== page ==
On last Sunday’s edition of The Week in Politics on RTÉ, former Tanaiste Joan Burton declared that Shane Ross- Minister for Transport, Tourism and Sport- is “the second most powerful politician in Ireland”. This statement caught us by surprise, and got us thinking: who is (Taoiseach Enda Kenny indisputably being the first) the second most powerful politician in Ireland?
Here are the contenders:
Michael D. Higgins (President)
President Higgins, unlike the Taoiseach, was elected to his role (and with a massive mandate to lead) and is generally well-respected by a majority of the population without dispute. He commands more admiration than anyone in government, largely because he never has to make difficult decisions nor sign a Budget. He is, according to the constitution, the First Citizen of the nation, and his wife Sabina is a far more high-profile figure than the spouse of the Taoiseach. However, it’s debatable as to whether Higgins is even a politician any more, given his largely neutral role in Aras an Uachtarain. That said, he is THE PRESIDENT and his power in the media and the public eye cannot be underestimated.
Frances Fitzgerald (Tánaiste)
The Tánaiste is, in officialdom, the No. 2 figure in government, and it’s hence peculiar (and perhaps telling) than Joan Burton- just out of the job- named a different Minister as “the second most powerful…”. Fitzgerald, the current Minister for Justice, would become caretaker Taoiseach in the case of Kenny’s unfortunate death or a leave of absence. Kenny’s previous two Tánaistí, Eamon Gilmore and Joan Burton, were consecutive leaders of coalition partners Labour, but Fine Gael colleague Fitzgerald was appointed by Kenny directly of his own free will. She is, essentially, the correct answer to our question. But silly Joan Burton has cast doubt in our minds.
Michael Noonan (Minister for Finance)
When I was a younger man, I always perceived the Minister for Finance as the secondary figure in the Dáil. Brian Cowen was Bertie Ahern’s MOF, and became Taoiseach after Ahern’s resignation, and the late Brian Lenihan seemed to me a natural successor to Cowen had Fianna Fáil remained in government. Noonan, now in his sixth year of the job, is far too old and unwell-looking to be considered any sort of possible Taoiseach, hence Kenny’s appointment of someone else as Tánaiste (note that he’s also a man). In the UK parliament, the Chancellor is very much the second most powerful MP in Westminster (George Osbourne was significantly more visible in the first Cameron administration than Deputy Prime Minister Nick Clegg), and Noonan does control a fundamental (arguably the most) aspect of government. If we asked Enda who he considered his “partn’r”, he’d probably consider Limerick Mick to be it.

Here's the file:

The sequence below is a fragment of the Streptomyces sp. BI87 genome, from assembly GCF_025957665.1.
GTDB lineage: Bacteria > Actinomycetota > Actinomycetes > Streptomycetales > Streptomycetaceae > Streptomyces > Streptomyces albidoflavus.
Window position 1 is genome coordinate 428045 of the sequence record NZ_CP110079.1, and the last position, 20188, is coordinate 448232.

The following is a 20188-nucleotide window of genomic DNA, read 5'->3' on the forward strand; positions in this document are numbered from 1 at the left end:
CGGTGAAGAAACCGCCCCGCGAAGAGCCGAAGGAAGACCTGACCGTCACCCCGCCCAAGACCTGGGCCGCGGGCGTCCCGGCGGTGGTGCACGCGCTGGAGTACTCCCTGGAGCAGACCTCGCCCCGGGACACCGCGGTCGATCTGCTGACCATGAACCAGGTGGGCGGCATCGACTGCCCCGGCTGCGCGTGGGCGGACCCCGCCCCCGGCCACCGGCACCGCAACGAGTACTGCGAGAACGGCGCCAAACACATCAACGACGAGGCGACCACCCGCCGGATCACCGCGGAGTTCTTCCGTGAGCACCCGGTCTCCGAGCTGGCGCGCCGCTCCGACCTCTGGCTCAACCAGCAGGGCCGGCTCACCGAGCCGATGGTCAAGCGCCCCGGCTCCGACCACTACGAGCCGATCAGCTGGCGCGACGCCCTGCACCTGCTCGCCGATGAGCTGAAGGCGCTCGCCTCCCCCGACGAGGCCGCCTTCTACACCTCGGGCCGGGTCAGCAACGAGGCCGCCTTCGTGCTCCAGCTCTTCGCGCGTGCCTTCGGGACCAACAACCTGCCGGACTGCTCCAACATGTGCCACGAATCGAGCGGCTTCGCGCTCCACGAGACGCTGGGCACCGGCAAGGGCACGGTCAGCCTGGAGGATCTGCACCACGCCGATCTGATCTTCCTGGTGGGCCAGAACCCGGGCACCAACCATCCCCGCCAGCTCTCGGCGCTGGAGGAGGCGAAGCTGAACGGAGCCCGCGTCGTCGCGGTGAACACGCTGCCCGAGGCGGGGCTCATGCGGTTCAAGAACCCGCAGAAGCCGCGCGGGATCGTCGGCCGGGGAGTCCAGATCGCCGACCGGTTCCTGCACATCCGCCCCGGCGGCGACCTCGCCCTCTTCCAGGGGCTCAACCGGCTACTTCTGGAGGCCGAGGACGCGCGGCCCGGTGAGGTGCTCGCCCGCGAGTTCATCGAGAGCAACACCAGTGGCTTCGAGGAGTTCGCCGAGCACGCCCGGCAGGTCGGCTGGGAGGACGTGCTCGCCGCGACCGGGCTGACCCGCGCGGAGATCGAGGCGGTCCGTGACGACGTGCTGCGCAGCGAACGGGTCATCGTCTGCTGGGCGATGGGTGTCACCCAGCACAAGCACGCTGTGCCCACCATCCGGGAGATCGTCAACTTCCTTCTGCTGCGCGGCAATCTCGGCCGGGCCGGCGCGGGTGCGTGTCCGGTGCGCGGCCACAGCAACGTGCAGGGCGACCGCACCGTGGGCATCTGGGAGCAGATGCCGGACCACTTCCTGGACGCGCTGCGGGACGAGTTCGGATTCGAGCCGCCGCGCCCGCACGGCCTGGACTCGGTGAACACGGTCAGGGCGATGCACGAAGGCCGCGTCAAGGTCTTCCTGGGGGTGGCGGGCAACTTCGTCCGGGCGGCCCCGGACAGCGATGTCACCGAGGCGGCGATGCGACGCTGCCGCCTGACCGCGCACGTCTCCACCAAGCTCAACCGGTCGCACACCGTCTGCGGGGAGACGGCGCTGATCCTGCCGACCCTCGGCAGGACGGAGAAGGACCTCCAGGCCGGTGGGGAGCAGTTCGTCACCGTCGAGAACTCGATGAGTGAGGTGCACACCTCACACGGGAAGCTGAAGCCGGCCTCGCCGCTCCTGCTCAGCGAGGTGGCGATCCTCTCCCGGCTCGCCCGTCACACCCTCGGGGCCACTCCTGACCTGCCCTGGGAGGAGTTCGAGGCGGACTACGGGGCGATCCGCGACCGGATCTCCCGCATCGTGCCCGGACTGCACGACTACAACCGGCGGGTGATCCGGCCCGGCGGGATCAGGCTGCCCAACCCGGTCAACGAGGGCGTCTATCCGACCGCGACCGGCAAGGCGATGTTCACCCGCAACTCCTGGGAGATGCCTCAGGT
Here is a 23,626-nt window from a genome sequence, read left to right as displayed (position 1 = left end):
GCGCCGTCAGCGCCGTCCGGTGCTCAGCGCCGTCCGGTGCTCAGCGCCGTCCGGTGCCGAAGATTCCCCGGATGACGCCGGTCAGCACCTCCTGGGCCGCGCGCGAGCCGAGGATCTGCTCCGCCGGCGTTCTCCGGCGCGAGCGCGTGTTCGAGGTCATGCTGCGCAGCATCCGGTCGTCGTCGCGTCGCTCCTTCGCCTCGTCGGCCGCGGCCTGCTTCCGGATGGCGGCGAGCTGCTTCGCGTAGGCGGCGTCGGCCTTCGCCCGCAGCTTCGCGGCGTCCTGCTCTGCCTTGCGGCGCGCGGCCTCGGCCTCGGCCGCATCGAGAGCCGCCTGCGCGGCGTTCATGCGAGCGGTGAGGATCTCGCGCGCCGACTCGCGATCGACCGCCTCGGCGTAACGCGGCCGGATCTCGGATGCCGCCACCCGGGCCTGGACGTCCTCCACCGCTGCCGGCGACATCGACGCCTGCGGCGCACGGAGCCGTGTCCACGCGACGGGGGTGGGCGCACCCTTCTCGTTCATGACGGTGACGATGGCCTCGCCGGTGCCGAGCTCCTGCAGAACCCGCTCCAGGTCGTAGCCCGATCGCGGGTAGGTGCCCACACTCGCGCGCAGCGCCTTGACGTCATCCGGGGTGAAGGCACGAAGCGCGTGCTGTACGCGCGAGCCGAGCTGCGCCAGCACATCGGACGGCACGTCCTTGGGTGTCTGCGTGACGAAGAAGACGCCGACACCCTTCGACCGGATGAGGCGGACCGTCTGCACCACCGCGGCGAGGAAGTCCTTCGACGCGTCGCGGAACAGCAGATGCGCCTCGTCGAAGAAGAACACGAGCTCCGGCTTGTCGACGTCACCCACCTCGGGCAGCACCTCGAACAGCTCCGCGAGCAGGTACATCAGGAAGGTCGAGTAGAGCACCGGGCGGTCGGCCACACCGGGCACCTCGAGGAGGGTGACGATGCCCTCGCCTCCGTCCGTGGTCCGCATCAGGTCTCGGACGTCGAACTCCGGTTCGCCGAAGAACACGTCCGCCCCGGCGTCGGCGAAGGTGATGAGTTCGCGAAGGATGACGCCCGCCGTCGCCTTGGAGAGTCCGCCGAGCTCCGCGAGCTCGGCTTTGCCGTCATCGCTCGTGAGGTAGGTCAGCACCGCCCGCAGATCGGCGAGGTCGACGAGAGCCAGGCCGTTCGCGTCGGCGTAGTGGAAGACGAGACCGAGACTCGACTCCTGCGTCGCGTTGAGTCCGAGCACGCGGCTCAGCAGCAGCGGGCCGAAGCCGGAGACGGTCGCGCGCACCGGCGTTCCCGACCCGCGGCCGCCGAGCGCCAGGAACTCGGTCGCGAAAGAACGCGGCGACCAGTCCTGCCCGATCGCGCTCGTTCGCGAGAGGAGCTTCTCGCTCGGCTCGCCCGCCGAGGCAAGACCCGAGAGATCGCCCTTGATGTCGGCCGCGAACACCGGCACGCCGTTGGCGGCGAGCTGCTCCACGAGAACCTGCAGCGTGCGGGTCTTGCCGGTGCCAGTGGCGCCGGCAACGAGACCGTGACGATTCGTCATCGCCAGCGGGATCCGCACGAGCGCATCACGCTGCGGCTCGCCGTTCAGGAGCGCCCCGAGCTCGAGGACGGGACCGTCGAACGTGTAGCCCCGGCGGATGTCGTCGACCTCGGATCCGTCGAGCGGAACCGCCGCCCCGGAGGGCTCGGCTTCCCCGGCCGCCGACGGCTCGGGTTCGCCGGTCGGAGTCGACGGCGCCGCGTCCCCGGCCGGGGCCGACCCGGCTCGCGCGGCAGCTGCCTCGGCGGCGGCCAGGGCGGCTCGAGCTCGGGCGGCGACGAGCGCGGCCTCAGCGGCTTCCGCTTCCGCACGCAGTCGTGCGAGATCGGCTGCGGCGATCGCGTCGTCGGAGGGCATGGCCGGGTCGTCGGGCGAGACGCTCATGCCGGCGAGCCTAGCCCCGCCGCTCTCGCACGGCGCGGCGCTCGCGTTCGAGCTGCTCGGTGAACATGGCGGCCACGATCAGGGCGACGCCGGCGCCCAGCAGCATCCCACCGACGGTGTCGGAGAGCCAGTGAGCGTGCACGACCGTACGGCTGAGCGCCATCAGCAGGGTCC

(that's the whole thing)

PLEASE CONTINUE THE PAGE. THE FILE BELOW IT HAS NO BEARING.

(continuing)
Micheál Martin (Fianna Fáil Leader)
Fianna Fáil co-operation is keeping our government afloat at the minute, since neither they nor Fine Gael received a majority in the February election. Hence, Enda has to keep in mind every minute of every day that one of his main jobs is keeping Micheál happy. Seemingly, keeping Micheál happy isn’t actually that difficult, but we could be proven wrong as of yet. Micheál can more-or-less pull the plug on this government any time he wishes– that’s a lot of power.
Shane Ross (Minister for Transport, Tourism & Sport)
Ross is the kinda-sorta designated leader of the Independents Alliance, the grouping of Independent TDs whose votes Enda needed to remain in government. Ross and a handful of his colleagues were awarded Ministerial and Junior Ministerial positions in exchange for their support. Their continued involvement in government is necessary for stability to remain, which is why Burton declared Ross “the second most powerful politician in Ireland”. However, he really isn’t as important as the Leader of Fianna Fáil. Firstly: the IA don’t have a whip system, so Ross has extremely limited power over his colleagues. Secondly: FF’s abstaining from the Taoiseach election was the key to Enda’s retention of the job, whereas Fine Gael could technically find some people to support a minority government in the IA’s place were Ross and Co. to pull out (a mix of Katherine Zappone, Stephen Donnelly and others, perhaps). Ross is in no way the second most powerful politician in Ireland. Joan is just being silly.
Leo Varadkar (Minister for Social Protection) & Simon Coveney (Minister for Housing, Planning & Local Government)
These two Fine Gael Ministers are presently the presumed successors to Enda Kenny’s job and will likely be the finalists in a near-future leadership contest, unless a massive shift of support towards Frances Fitzgerald arises. Varadkar is well-liked by young voters and would be Ireland’s first openly gay and second-generation immigrant Taoiseach. Coveney, on the other hand, played a vital role in arranging the minority government deal with Fianna Fáil, and his appointment as Taoiseach would appease Micheál Martin more than Leo’s would. Since one of them will likely be our government’s leader 18 months from now, they both hold a great deal of power.